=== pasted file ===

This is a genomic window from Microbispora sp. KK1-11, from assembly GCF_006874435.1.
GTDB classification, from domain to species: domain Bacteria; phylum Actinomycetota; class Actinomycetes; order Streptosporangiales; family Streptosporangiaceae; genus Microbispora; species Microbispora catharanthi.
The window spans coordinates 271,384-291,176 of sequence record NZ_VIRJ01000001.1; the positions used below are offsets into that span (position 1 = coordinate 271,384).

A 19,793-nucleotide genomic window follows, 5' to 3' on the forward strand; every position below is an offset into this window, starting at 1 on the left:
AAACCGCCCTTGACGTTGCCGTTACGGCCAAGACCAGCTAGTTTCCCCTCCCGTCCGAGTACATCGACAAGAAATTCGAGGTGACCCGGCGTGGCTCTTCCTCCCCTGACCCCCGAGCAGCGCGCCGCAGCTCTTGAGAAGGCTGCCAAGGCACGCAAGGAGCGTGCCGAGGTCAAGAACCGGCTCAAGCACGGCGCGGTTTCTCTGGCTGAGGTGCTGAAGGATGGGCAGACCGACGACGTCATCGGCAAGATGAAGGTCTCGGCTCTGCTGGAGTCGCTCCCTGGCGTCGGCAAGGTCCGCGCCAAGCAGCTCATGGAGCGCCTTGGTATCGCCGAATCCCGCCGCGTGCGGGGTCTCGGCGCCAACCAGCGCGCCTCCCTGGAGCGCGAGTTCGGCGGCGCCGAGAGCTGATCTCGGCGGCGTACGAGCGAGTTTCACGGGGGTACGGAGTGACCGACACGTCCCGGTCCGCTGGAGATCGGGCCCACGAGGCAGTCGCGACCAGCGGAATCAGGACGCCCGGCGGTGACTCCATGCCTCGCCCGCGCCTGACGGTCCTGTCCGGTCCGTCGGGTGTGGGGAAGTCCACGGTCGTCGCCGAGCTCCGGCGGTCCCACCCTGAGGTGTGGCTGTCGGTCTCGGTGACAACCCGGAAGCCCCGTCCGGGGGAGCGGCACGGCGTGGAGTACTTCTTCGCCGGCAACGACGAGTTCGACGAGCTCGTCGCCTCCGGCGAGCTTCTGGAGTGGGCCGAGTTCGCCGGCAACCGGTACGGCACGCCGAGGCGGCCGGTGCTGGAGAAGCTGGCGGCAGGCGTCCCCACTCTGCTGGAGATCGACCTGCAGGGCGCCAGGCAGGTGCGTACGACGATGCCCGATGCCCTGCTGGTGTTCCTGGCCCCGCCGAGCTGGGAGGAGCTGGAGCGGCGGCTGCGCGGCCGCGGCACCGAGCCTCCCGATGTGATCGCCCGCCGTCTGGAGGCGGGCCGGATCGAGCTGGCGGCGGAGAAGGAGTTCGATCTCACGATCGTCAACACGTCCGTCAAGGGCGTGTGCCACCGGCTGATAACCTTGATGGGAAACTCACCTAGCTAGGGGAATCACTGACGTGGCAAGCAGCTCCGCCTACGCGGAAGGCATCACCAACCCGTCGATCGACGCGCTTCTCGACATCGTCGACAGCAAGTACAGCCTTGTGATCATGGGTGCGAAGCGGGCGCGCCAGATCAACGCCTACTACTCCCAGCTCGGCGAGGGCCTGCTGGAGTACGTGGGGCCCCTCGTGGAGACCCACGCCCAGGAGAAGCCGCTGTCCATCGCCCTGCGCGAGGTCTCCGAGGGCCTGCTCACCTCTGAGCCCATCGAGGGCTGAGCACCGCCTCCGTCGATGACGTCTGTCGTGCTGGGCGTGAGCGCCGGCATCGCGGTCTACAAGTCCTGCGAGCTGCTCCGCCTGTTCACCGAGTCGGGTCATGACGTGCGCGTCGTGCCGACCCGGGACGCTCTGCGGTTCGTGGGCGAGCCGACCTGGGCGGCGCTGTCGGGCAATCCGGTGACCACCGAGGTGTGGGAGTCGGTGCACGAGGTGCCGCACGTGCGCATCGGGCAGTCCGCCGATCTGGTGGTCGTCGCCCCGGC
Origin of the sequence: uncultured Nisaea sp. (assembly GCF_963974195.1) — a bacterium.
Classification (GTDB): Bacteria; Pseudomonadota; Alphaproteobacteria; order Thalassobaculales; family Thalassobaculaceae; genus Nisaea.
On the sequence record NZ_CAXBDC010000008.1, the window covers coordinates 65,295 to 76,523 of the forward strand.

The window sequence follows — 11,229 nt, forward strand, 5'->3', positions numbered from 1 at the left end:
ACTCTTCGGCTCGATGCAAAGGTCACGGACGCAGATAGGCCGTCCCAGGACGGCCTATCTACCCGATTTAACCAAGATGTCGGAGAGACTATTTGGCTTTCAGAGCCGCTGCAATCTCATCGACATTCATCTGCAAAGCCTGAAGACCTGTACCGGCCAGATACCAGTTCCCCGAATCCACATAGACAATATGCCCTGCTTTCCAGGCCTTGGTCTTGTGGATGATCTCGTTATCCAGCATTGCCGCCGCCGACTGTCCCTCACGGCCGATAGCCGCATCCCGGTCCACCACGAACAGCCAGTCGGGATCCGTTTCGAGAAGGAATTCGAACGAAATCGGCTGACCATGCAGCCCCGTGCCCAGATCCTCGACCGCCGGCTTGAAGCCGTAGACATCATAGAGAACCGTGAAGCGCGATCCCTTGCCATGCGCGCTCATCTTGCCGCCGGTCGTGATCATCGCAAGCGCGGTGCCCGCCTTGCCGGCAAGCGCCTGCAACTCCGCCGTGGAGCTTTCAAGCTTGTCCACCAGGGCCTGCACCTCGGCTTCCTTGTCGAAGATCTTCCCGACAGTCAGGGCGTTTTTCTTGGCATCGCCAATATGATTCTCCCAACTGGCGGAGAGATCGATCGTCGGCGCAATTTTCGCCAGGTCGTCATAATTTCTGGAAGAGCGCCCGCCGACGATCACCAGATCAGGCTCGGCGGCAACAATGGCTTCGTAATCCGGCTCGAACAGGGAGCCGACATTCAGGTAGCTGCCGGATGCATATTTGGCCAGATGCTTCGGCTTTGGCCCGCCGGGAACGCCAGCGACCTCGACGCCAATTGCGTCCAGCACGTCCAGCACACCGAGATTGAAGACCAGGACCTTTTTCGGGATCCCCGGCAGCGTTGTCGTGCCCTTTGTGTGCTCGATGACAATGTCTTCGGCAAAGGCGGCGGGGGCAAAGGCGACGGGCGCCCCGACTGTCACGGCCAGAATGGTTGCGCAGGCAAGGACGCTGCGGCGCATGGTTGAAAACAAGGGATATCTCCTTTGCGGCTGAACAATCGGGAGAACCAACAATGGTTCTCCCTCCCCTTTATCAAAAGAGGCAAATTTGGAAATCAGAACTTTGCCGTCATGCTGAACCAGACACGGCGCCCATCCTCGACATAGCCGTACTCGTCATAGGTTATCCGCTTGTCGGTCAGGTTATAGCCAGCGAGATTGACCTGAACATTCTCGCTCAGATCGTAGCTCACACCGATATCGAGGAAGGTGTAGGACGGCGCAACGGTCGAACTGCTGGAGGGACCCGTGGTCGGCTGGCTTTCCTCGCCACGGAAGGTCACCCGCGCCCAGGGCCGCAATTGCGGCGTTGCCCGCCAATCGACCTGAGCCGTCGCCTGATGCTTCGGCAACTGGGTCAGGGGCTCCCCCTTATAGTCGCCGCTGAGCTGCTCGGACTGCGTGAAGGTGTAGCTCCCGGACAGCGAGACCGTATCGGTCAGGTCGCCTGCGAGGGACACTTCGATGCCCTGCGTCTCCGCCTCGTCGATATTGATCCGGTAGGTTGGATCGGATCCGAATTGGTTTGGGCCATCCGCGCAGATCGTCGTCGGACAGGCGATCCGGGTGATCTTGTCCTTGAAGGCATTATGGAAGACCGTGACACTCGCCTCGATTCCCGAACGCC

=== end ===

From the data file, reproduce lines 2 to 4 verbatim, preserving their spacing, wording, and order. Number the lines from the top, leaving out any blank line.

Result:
GTDB classification, from domain to species: domain Bacteria; phylum Actinomycetota; class Actinomycetes; order Streptosporangiales; family Streptosporangiaceae; genus Microbispora; species Microbispora catharanthi.
The window spans coordinates 271,384-291,176 of sequence record NZ_VIRJ01000001.1; the positions used below are offsets into that span (position 1 = coordinate 271,384).

A 19,793-nucleotide genomic window follows, 5' to 3' on the forward strand; every position below is an offset into this window, starting at 1 on the left: